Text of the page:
Monday, January 14, 2013

Mysterious Monday: Standing Stones

Who here hasn’t heard of Stonehenge? If you’re past the age of 18 and haven’t heard of it, raise your hand so I can slap the back of your head (not an NCIS reference—I was doing this to dissuade moronic behavior long before Mark Harmon did it on the screen). Most adults have heard of Stonehenge, unless they’ve been living under a rock somewhere NOT on the Salisbury Plain. But did you know that Stonehenge is only the most famous of a group whose members number into the thousands?

Photo by mottie33, found at the Stock Exchange

There are mysteries aplenty surrounding these stone circles—who built them? When were they built? How were they built and to what purpose?

Research suggests that from the early Neolithic Age on into the Bronze Age, man was erecting these circles all over Europe and the British Isles. Since the Bronze Age predates the Roman Empire by thousands of years, whoever built these was not only at least as advanced as the people that most of us consider to be one of the most “modern” of the early peoples, but they may have even had more “technology” than the Romans. So who was it? Was it aliens? Was it giants? Nephalim or their daddies, the angels? Ancient gods perhaps? Or was it just a group of ingenious ancestors? Or a neat-freak glacier, arranging the large bits of stone it left behind as it receded back to the Arctic Circle?

The burning question of why remains floating in the air, too. At most archaeological sites, one can expect to find pottery, jewelry, bones—signs of occupation. Any of these signs found at the stone circles is from later peoples, not from the builders. So what was the purpose of these circles? Were they landing beacons for ancient aliens? Places of worship for our ancestors? Super-computer calendars that kept track of the weather for an agrarian society? Or were our great-great-great-(keep going) grandparents messing with their descendents? “Watch this. We’ll put up a big circle of stones. It’ll drive ‘em nuts trying to figure out why. Hehehe. ‘Borrow’ my ox, will you, and bring it back exhausted?”

That’s one heck of a prank, though. How could humans who used stone and relatively soft metals have cut and transported and shaped these enormous stones into circles? The stones of Stonehenge weigh between a light 4 tons all the way up to 40 tons. Think of this as some guy in an animal pelt with a stone ax trying to move an average sized pick-up truck that’s been compacted--and that's the smallest one. Sure, the fella’s not going to move it on his own—he’s going to drag his pals in with promises of pizza and beer—but still… When you consider the average male was anywhere from an average of 5’3” to 5’6”, that’s quite a feat.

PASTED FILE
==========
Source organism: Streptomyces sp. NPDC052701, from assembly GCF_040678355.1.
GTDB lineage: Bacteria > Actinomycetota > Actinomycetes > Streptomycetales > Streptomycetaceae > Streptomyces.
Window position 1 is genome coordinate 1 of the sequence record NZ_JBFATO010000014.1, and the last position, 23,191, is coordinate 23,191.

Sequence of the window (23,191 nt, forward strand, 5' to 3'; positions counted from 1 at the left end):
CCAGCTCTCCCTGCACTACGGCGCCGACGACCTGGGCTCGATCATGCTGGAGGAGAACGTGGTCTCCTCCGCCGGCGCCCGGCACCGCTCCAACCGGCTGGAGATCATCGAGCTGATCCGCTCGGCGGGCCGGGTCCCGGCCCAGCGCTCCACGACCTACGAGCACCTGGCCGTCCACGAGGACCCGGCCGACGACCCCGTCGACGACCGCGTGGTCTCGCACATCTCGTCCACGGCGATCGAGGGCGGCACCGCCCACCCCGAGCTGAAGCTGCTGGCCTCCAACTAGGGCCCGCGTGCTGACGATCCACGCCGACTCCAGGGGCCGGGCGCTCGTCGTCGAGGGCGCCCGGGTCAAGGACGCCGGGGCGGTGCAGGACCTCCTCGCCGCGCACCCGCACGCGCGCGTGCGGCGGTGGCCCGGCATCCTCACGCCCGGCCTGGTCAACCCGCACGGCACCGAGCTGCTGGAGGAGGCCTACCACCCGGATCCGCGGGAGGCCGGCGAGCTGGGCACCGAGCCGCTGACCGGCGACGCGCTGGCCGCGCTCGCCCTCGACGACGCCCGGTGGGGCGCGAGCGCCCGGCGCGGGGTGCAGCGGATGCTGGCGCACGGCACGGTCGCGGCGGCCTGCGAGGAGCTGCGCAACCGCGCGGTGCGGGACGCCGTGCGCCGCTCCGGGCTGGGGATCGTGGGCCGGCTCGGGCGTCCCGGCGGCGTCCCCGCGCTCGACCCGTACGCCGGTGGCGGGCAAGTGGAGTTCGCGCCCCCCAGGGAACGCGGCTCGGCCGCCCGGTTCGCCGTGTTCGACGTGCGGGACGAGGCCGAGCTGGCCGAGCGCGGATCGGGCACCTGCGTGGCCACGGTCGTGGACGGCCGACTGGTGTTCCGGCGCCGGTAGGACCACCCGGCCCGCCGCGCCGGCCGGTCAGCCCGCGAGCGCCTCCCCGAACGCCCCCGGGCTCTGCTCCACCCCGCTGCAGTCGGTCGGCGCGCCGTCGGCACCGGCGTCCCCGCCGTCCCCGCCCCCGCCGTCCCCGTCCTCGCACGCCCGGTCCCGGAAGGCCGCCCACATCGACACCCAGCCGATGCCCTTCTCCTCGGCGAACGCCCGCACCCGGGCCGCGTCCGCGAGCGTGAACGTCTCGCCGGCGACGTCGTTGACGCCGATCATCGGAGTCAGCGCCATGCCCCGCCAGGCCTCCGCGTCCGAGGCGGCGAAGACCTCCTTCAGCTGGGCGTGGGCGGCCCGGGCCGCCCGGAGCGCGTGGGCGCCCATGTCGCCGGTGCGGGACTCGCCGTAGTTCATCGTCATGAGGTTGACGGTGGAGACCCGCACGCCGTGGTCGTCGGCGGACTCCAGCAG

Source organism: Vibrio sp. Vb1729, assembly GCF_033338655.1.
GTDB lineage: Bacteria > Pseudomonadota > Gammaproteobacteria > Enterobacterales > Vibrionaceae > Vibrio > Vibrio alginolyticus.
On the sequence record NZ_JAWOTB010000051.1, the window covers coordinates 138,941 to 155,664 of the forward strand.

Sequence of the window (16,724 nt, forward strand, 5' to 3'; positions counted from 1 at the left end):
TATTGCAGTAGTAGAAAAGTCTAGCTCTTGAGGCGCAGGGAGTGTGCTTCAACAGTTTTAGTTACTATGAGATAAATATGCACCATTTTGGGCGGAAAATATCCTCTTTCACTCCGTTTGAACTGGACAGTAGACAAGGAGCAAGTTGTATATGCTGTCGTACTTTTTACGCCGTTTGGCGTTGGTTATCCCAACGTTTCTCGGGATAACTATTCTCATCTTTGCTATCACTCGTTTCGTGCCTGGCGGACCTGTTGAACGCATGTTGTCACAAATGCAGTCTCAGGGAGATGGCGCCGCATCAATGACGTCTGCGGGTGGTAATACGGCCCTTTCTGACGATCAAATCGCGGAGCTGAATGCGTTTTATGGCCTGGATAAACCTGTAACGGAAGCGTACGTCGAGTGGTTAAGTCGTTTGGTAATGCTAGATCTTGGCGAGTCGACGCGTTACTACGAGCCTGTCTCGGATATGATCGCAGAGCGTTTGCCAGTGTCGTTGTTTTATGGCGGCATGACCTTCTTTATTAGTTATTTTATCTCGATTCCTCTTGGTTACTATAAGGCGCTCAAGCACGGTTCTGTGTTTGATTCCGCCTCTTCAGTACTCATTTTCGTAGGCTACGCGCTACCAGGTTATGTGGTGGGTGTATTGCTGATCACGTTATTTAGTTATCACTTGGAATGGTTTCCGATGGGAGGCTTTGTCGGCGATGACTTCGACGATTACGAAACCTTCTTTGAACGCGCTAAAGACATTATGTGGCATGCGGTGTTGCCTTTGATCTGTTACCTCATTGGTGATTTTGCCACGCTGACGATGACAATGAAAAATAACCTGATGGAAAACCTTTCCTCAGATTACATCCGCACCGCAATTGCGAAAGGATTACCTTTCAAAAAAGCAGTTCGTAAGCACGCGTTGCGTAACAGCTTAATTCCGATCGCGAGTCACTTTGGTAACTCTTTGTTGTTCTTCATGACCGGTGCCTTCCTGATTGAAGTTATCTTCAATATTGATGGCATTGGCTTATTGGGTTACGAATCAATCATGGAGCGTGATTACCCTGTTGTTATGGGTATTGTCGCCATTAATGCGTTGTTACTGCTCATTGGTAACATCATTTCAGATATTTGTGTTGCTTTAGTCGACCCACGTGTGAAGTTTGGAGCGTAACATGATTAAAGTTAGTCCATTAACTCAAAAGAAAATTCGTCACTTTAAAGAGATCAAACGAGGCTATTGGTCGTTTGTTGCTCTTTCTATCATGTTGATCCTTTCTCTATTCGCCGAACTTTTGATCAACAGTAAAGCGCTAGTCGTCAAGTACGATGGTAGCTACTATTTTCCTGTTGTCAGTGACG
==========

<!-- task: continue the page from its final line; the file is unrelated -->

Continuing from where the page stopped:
It amazes me how every time I read an article about any of these circles, I am left with more questions than answers. Why are they found predominantly in Europe and the British Isles? And did the same people who built these European and British circles build the scattered ones found in other parts of the world? Was it the ancient Celts or perhaps the survivors of Atlantis?

What do you think? Have you ever seen one of these circles up close and in person? Is it on your “must travel to” list? Personally, I have never seen Stonehenge, although I visited England for a short time (literally was there for like three days visiting my then-fiancé, who refused to drive me there as it was “too far away” from his flat outside London).    


Alicia Coleman said...

Intriguing post, Lynne. Like you, I have all kind of questions--when? why? who? how? 'Course, I go with the prank reason myself.

Lynne Kensington said...

Now that I'm a parent, I could see that prank happening. Hubby bought a book a while back, something to do with cheap psychological tricks to play on your kids. :P

Anonymous said...

I've always wanted to see Stonehenge but, alas, have never been there. A friend of mine went several years ago and took amazing photos. I believe I would feel incredibly "small" standing in the shadow of those mammoth stones. There are some great documentaries out there on the subject. Great post that conjures all manner of speculation!

Lynne Kensington said...

Thanks, Mae! In my WIP, Quantum Kiss, standing stone rings are a source of magical and sometimes scientific power. My rings are in the northeast of the U.S., where I have heard there are many stone rings and monoliths and dolmens, but I would love to see Stonehenge, as well. Seven more years until the youngest boy graduates! :D